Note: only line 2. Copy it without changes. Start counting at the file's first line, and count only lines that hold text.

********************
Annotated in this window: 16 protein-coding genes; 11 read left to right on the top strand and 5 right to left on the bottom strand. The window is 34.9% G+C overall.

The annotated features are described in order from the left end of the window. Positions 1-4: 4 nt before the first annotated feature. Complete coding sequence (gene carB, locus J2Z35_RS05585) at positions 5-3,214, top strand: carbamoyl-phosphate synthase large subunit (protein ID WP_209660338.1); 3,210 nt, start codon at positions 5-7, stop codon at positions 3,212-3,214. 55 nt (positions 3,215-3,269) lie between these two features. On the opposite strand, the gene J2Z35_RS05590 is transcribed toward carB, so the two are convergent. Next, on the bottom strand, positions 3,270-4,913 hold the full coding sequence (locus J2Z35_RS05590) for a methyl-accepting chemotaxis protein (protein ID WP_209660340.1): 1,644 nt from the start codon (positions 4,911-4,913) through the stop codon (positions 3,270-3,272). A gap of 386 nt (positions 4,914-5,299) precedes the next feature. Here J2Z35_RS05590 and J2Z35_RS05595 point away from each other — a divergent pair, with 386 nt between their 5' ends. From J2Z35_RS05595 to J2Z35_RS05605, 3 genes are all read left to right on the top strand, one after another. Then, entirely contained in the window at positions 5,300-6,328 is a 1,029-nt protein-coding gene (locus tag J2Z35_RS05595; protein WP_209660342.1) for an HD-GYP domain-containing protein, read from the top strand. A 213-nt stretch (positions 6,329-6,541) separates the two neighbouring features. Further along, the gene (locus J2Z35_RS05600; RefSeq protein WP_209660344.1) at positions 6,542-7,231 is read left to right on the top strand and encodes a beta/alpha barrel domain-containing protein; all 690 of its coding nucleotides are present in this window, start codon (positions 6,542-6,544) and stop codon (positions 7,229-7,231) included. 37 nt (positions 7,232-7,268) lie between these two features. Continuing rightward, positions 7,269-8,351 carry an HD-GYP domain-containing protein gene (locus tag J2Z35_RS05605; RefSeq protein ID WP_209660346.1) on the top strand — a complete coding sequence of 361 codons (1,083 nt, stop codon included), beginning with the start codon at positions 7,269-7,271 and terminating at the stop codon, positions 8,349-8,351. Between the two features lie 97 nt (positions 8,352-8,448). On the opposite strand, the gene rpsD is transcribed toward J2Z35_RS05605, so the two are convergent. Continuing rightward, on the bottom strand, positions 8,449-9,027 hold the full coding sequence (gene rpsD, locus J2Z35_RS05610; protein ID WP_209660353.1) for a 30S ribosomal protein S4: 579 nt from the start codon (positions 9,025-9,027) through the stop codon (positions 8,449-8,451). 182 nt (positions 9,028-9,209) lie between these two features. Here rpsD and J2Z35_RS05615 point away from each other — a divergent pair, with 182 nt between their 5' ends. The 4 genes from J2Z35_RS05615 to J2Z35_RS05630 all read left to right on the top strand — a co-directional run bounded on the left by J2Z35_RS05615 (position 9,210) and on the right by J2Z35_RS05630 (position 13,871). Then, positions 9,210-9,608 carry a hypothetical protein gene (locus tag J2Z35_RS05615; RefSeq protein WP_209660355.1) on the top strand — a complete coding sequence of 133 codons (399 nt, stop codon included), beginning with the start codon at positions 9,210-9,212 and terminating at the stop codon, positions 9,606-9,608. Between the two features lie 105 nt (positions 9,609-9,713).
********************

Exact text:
The annotated features are described in order from the left end of the window. Positions 1-4: 4 nt before the first annotated feature. Complete coding sequence (gene carB, locus J2Z35_RS05585) at positions 5-3,214, top strand: carbamoyl-phosphate synthase large subunit (protein ID WP_209660338.1); 3,210 nt, start codon at positions 5-7, stop codon at positions 3,212-3,214. 55 nt (positions 3,215-3,269) lie between these two features. On the opposite strand, the gene J2Z35_RS05590 is transcribed toward carB, so the two are convergent. Next, on the bottom strand, positions 3,270-4,913 hold the full coding sequence (locus J2Z35_RS05590) for a methyl-accepting chemotaxis protein (protein ID WP_209660340.1): 1,644 nt from the start codon (positions 4,911-4,913) through the stop codon (positions 3,270-3,272). A gap of 386 nt (positions 4,914-5,299) precedes the next feature. Here J2Z35_RS05590 and J2Z35_RS05595 point away from each other — a divergent pair, with 386 nt between their 5' ends. From J2Z35_RS05595 to J2Z35_RS05605, 3 genes are all read left to right on the top strand, one after another. Then, entirely contained in the window at positions 5,300-6,328 is a 1,029-nt protein-coding gene (locus tag J2Z35_RS05595; protein WP_209660342.1) for an HD-GYP domain-containing protein, read from the top strand. A 213-nt stretch (positions 6,329-6,541) separates the two neighbouring features. Further along, the gene (locus J2Z35_RS05600; RefSeq protein WP_209660344.1) at positions 6,542-7,231 is read left to right on the top strand and encodes a beta/alpha barrel domain-containing protein; all 690 of its coding nucleotides are present in this window, start codon (positions 6,542-6,544) and stop codon (positions 7,229-7,231) included. 37 nt (positions 7,232-7,268) lie between these two features. Continuing rightward, positions 7,269-8,351 carry an HD-GYP domain-containing protein gene (locus tag J2Z35_RS05605; RefSeq protein ID WP_209660346.1) on the top strand — a complete coding sequence of 361 codons (1,083 nt, stop codon included), beginning with the start codon at positions 7,269-7,271 and terminating at the stop codon, positions 8,349-8,351. Between the two features lie 97 nt (positions 8,352-8,448). On the opposite strand, the gene rpsD is transcribed toward J2Z35_RS05605, so the two are convergent. Continuing rightward, on the bottom strand, positions 8,449-9,027 hold the full coding sequence (gene rpsD, locus J2Z35_RS05610; protein ID WP_209660353.1) for a 30S ribosomal protein S4: 579 nt from the start codon (positions 9,025-9,027) through the stop codon (positions 8,449-8,451). 182 nt (positions 9,028-9,209) lie between these two features. Here rpsD and J2Z35_RS05615 point away from each other — a divergent pair, with 182 nt between their 5' ends. The 4 genes from J2Z35_RS05615 to J2Z35_RS05630 all read left to right on the top strand — a co-directional run bounded on the left by J2Z35_RS05615 (position 9,210) and on the right by J2Z35_RS05630 (position 13,871). Then, positions 9,210-9,608 carry a hypothetical protein gene (locus tag J2Z35_RS05615; RefSeq protein WP_209660355.1) on the top strand — a complete coding sequence of 133 codons (399 nt, stop codon included), beginning with the start codon at positions 9,210-9,212 and terminating at the stop codon, positions 9,606-9,608. Between the two features lie 105 nt (positions 9,609-9,713).